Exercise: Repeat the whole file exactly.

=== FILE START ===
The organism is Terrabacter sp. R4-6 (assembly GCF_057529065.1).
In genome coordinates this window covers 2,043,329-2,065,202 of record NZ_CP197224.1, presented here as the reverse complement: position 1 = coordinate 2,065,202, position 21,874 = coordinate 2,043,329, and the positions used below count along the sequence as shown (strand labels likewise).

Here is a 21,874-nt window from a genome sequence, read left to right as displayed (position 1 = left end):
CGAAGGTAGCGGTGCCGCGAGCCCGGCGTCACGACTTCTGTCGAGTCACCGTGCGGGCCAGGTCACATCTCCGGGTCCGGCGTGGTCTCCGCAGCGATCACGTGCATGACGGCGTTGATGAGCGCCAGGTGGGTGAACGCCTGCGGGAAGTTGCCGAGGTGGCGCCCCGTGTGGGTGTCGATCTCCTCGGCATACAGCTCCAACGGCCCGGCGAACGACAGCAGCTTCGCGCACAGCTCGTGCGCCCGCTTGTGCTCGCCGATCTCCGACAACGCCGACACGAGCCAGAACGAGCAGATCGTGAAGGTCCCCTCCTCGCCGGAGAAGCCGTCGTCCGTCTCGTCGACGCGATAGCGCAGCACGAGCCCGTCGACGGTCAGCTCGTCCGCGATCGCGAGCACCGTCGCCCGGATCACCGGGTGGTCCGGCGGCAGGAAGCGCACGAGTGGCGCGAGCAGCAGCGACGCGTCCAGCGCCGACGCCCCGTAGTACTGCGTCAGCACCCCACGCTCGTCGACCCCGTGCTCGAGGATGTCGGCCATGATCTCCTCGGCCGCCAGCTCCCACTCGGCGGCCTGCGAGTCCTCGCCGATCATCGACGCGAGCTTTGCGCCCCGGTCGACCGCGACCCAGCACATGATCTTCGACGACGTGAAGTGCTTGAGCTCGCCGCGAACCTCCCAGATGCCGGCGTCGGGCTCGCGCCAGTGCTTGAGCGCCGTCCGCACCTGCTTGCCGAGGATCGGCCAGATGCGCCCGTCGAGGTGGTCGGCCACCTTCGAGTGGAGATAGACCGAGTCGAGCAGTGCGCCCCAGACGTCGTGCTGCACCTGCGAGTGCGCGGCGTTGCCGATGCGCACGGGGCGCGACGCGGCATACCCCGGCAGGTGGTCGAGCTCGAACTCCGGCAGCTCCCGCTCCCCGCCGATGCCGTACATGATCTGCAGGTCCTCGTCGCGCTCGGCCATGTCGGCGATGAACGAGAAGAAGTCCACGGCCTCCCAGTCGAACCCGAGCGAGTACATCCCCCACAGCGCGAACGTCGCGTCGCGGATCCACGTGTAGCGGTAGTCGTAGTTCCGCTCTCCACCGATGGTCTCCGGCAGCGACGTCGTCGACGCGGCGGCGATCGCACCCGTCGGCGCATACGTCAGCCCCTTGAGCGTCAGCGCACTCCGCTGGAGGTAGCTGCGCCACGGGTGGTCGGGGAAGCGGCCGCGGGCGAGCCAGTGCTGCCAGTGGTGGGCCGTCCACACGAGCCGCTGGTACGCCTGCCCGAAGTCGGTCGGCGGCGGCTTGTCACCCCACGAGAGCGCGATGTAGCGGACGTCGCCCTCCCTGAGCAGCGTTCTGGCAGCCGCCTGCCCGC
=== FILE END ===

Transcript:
The organism is Terrabacter sp. R4-6 (assembly GCF_057529065.1).
In genome coordinates this window covers 2,043,329-2,065,202 of record NZ_CP197224.1, presented here as the reverse complement: position 1 = coordinate 2,065,202, position 21,874 = coordinate 2,043,329, and the positions used below count along the sequence as shown (strand labels likewise).

Here is a 21,874-nt window from a genome sequence, read left to right as displayed (position 1 = left end):
CGAAGGTAGCGGTGCCGCGAGCCCGGCGTCACGACTTCTGTCGAGTCACCGTGCGGGCCAGGTCACATCTCCGGGTCCGGCGTGGTCTCCGCAGCGATCACGTGCATGACGGCGTTGATGAGCGCCAGGTGGGTGAACGCCTGCGGGAAGTTGCCGAGGTGGCGCCCCGTGTGGGTGTCGATCTCCTCGGCATACAGCTCCAACGGCCCGGCGAACGACAGCAGCTTCGCGCACAGCTCGTGCGCCCGCTTGTGCTCGCCGATCTCCGACAACGCCGACACGAGCCAGAACGAGCAGATCGTGAAGGTCCCCTCCTCGCCGGAGAAGCCGTCGTCCGTCTCGTCGACGCGATAGCGCAGCACGAGCCCGTCGACGGTCAGCTCGTCCGCGATCGCGAGCACCGTCGCCCGGATCACCGGGTGGTCCGGCGGCAGGAAGCGCACGAGTGGCGCGAGCAGCAGCGACGCGTCCAGCGCCGACGCCCCGTAGTACTGCGTCAGCACCCCACGCTCGTCGACCCCGTGCTCGAGGATGTCGGCCATGATCTCCTCGGCCGCCAGCTCCCACTCGGCGGCCTGCGAGTCCTCGCCGATCATCGACGCGAGCTTTGCGCCCCGGTCGACCGCGACCCAGCACATGATCTTCGACGACGTGAAGTGCTTGAGCTCGCCGCGAACCTCCCAGATGCCGGCGTCGGGCTCGCGCCAGTGCTTGAGCGCCGTCCGCACCTGCTTGCCGAGGATCGGCCAGATGCGCCCGTCGAGGTGGTCGGCCACCTTCGAGTGGAGATAGACCGAGTCGAGCAGTGCGCCCCAGACGTCGTGCTGCACCTGCGAGTGCGCGGCGTTGCCGATGCGCACGGGGCGCGACGCGGCATACCCCGGCAGGTGGTCGAGCTCGAACTCCGGCAGCTCCCGCTCCCCGCCGATGCCGTACATGATCTGCAGGTCCTCGTCGCGCTCGGCCATGTCGGCGATGAACGAGAAGAAGTCCACGGCCTCCCAGTCGAACCCGAGCGAGTACATCCCCCACAGCGCGAACGTCGCGTCGCGGATCCACGTGTAGCGGTAGTCGTAGTTCCGCTCTCCACCGATGGTCTCCGGCAGCGACGTCGTCGACGCGGCGGCGATCGCACCCGTCGGCGCATACGTCAGCCCCTTGAGCGTCAGCGCACTCCGCTGGAGGTAGCTGCGCCACGGGTGGTCGGGGAAGCGGCCGCGGGCGAGCCAGTGCTGCCAGTGGTGGGCCGTCCACACGAGCCGCTGGTACGCCTGCCCGAAGTCGGTCGGCGGCGGCTTGTCACCCCACGAGAGCGCGATGTAGCGGACGTCGCCCTCCCTGAGCAGCGTTCTGGCAGCCGCCTGCCCGC